Penelope Rance

UX Researcher

Usability Testing Case Study

The Brief

With the Wiggle shopping App live for just over a year the team wanted to know what they should work on next. Was there a great new feature we should be developing or were there bugs that needed fixing?

My Role

UX Researcher

Project Details

Date: October 2017

Duration: 4 week

Project Lead: Geoff Bull

The Process

I love talking to our customers so when the App team asked me to set up a usability test for them on the App I jumped at the chance.

A usability test is when we put a participant in a room with a computer or other digital device and ask them to complete various tasks to see if there are any problems. If they can do it without any prompts from the facilitator then you know your product works well, but if they struggle or have to ask for help then you know you still have work to do.

Where we would be testing.
The lab

I was given just over three weeks to find a lab to test in, find some participants and decide what to test.

I started by finding a lab as this would determine when we could run our test. After much searching I had to admit that there were no labs along the South Coast and moved my search to London. Here I found a good selection of labs which would allow us to test using mobile devices.

After a trip to London to visit some I went with Fluent Studios. They are only small but have some lovely spaces and the best mobile testing rig that I have seen.

With a date set I made sure the team were ready to observe and turned my attention to organising some participants.

We had decided we wanted to test with Wiggle customers, but they did not have to have used the App.

So I wrote a screener questionnaire which would allow us to see when they would be free; what sort of operating system they used - iOS or Android; what they use their phones to do now; if they had shopped with us before and whether it was via the website or the App.

The big screens showing what was going on in the lab.
'Can you track your order?' Image: Emma Greaves

I created this in SurveyMonkey then got the social media team to tweet it out for me. With seven sessions to fill I was not sure I would get enough responses, but I got more than enough allowing me to pick people who I felt would be most useful for us.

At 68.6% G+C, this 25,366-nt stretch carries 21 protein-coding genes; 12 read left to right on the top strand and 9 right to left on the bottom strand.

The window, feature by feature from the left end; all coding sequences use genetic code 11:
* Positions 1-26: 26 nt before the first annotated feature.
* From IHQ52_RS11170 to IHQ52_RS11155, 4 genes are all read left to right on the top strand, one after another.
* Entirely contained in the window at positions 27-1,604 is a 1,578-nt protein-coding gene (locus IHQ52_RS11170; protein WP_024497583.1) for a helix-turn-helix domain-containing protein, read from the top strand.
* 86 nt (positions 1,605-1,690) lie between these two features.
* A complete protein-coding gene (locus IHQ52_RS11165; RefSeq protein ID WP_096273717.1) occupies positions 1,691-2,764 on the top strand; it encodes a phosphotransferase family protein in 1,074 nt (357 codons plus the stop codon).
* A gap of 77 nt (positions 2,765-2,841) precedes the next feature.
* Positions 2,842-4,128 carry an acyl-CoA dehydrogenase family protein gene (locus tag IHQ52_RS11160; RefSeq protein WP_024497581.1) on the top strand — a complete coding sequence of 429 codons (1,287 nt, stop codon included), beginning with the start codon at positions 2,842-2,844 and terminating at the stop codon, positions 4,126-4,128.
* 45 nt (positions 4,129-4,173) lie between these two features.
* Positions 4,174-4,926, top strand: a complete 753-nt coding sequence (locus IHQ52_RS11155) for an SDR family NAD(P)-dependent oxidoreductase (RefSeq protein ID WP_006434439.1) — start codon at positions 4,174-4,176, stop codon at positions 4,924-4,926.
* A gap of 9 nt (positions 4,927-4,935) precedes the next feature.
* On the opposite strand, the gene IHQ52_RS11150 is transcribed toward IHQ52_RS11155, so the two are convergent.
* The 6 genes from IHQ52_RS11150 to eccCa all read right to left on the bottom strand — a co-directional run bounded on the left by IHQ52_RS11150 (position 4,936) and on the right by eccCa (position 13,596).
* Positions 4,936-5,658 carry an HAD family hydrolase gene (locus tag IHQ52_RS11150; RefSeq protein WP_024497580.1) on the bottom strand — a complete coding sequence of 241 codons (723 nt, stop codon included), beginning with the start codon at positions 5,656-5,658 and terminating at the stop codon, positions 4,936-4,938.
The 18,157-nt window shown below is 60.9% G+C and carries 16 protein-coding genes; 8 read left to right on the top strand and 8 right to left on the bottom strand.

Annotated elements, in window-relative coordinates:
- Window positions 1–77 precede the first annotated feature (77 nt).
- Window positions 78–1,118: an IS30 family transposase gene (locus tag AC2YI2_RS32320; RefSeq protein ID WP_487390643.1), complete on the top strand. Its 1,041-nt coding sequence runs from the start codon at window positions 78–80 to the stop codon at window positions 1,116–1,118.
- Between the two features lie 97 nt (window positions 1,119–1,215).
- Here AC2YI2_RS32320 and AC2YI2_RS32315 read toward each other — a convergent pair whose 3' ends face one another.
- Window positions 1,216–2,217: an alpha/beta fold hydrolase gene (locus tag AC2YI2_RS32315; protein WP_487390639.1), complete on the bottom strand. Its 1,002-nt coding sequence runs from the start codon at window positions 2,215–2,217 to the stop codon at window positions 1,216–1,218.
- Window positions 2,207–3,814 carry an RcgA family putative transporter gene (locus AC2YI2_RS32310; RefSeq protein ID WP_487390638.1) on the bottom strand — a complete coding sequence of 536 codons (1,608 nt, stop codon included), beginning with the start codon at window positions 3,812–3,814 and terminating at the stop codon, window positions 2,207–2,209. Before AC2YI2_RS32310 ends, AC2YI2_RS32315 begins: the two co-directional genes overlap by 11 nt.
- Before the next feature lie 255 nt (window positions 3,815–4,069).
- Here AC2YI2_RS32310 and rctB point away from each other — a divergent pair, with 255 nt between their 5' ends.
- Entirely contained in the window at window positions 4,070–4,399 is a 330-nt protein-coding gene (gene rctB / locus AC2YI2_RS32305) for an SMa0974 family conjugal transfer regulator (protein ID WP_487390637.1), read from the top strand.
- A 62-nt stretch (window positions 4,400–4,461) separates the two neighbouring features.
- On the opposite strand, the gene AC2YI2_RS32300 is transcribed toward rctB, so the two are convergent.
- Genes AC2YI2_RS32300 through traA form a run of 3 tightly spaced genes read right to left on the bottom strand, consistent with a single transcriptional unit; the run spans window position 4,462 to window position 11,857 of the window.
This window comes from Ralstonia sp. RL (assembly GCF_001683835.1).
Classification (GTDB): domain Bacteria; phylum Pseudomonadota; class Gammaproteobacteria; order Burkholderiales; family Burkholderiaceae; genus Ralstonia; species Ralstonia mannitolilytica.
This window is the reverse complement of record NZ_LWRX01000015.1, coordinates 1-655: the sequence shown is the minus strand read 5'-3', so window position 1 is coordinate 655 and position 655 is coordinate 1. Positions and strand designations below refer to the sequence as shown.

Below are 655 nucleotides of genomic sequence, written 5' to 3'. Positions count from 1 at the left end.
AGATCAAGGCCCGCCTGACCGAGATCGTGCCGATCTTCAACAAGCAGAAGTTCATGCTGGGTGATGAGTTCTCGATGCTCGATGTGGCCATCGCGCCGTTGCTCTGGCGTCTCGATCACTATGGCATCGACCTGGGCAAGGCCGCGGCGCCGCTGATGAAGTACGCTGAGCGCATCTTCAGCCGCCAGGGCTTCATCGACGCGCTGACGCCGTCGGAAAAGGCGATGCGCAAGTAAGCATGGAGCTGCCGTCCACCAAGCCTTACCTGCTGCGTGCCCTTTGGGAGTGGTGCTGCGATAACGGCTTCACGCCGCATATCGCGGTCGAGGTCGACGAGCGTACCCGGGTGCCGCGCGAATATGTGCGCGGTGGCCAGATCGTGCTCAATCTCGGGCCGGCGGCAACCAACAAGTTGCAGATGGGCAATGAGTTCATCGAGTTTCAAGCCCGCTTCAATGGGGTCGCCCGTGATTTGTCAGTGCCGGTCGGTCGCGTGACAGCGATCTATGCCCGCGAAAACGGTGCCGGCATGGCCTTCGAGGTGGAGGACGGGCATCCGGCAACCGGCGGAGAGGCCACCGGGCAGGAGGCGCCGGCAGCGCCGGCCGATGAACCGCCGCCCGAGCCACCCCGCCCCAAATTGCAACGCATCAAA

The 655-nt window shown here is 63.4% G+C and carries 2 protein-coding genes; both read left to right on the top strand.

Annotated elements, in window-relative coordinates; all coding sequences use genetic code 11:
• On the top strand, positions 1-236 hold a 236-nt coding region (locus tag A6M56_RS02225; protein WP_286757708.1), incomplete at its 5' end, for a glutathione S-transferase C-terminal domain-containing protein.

Lastly I worked out what to test. The team were interested not just in if there were any bugs or usability issues with the App, but also if there were any features we could provide which would encourage people to use the App.

With this in mind I decided to split the session into two parts. I would start with a short interview which would look at what sort of apps people currently have on their phones, how they shop for products, what they like and what they hate, then move into doing tasks on the App looking for bugs and usability issues.

On top of all this I wrote instructions for the team who would be observing so they understood what we were looking for, adding explanations of what a failed task would look like against a task the participants had no problem completing.

Surprisingly the team does not have a test account to use, so I had to set up an account and organise voucher codes to allow us to buy things on the App and make sure Customer Services and Payment Protection were aware of what we were doing so the orders did not get processed and the test account did not get shut down while we were testing.

The big screens showing what was going on in the lab.
'Do the filters work?' Image: Emma Greaves

The day of the test dawned grey and damp but the teams spirits were high.

The sessions went really well and although there were some issues with the internet connection during the second test, and two participants cancelled it was still brilliant to watch our actual users interacting with the App.

Although the day went really well I have leant a few things I could do better next time. For instance running through the whole ‘test’ a couple of times with a colleague before the day. This would have flagged a couple of behaviours within the App and helped me to be a little bit more prepared. Rather than the bitty testing I did the day before.

The last task was to write up the results of the day using my own notes and my colleagues notes. I then presented this back to the team, with thoughts on next steps for each issue we observed.

Next Steps

At the end of the day we had a short debrief which allowed everyone to discuss the main issues they had seen. The overall results were very positive, especially when we realised that some of the issues would be fixed with projects currently in progress or due to run next year.

The other issues have been added to our road map for next year allowing us to really make a difference to our users.

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Contact Me

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